" I hat we bi'liew it to b the de
sire of the Federal Government end
President Wilson i-er-ioimlly that busi
ue.Si and public affsirs convention be
.I.l ...... ,4.. , mitni
than nsucl vigor and euthnsi -m dnr
in 'he period of the war unless thev
re i 1 in congestion of railroad trsve'
or teamer facilities, on or to or from,
' I'hat we are ready to do serious
hard work at all times for such In
te-ii as the convention stands for.
'' That eipenditures be kept down to
ah lute essentials.
' Thnt the Ad Club prefers to par
it own way at all times even if it is
broke or badly bent.
'"That an efficient Civic Convention
no-t have lot of life, pep and some
Hi" nlsr Fua to make it a success.
"That patriotism should have an i in
po'tant place in the convention.
' M that we extend our best wishes
an! Aloha to Mhni wishing her every
No Tim For Crape
J. I.. Cork-burn suggested the'
planning a program one day st"
be set aaide for th disensm
patriotic- matters, acd handling li
Oeorge Angus ai thn-M., -M-, i
favor a live, active convention. i
tlmei or no war time, and undimr.'i 1
ly a convention held in war time
the beat, time for a get together e
sion of man from all tUc iuUud:-
"This, is no time to put crape ..!'
C VIC CONVENTION
At Present Does Not Sell Estab
lished Business But Lo
DENVER. Coin., July 7 ( Associated
Press) Colorado has established a sys
tematic "business chance" agency,
maintained by the ate and conducted
largely along the same lines as private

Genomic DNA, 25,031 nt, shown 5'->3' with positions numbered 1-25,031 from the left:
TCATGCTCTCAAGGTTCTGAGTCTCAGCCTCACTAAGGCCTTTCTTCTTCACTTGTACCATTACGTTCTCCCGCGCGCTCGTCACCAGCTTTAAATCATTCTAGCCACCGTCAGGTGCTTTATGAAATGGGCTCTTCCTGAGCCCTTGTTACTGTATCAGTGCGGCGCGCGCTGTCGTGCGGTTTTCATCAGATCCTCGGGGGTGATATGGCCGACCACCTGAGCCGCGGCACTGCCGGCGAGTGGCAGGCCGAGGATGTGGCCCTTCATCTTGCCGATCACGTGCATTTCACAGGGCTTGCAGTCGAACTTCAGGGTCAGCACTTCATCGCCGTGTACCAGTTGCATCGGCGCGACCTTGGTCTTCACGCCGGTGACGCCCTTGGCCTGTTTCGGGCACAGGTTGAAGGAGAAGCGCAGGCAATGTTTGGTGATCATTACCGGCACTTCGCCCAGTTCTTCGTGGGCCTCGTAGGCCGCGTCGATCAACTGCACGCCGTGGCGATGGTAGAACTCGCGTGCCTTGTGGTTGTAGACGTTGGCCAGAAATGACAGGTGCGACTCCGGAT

agencies of this kind, except that the
service rendered is entirely free. It
is maintained by the state immigration
deportment, and includes a bureau for
locating professional men in commu
nities where there is need for thorn.
This service was nmlertaken on s
limited wale about a year ago ami its
benefits, esecinlly to the smaller coin
tniinities In the stste, at once became
apparent. As a result of the first
survey made by the immigration depart
ment approximately thirty new busi
nes establishment were located in s
many towns in the state, and a Inrge
number of professional men made new
and profitable connections in coinniuni
ties where their services were in much
greater den. and than where they for
merly had been located. The new busi
ness plnces established included banks.
hardware stores, hotels, garage and sev
erni oonerv, wnim piiysiciwiis nnn rn-ii-narians
took the lend among profession
al people located.
As a result of the losses in business
nnd professional men sustained by the
smaller communities of the state
through the calling of registered men
into militarv service the immigration
department has found it necessary to
I make an entirely new survey of nil the
cities and towns in the state. Tins
survey covers approximately SoO cities
and towns, aud schedule more than
I 1,000 business and professional oppor
tunities, in about .)0 different lines. I he
department is calling upon the larger
places in the state to help in supplying
the needs of the smaller communities
for business and professional men, an I
in a few cases has asked aid from
larger cities in other states.
The service does not at present in
clude the sale of established businesses,
but the immigration department is con
templating extending it to include the
sale of business of men who are called
to war anil who have difficulty in dis
osiiig of their interests. It is proposed
to handle this branch of the ageucy
entirely without cost, either to the
buyer or seller.
START LAND SURVEY
Oovernor McCarthy will leave for
Kauai today to begin the survey
of territorial lands he na been plan
ning for several week. He will ac
companied by lJnd Lomisaioner H. it.
Bivenburgh and Charles T. Bailey of
the water service. The Oovernor will
, ena a week or ten days on Kauai
and after going over all government
land there will later proceed with the
survey on other islands.
At Waimea the Oovernor and his par
ty will be met by W. V. Hardy, assist
ant engineer of the V. H. geological
survey oa Kauai, who will accompany
the party. A complete investigation is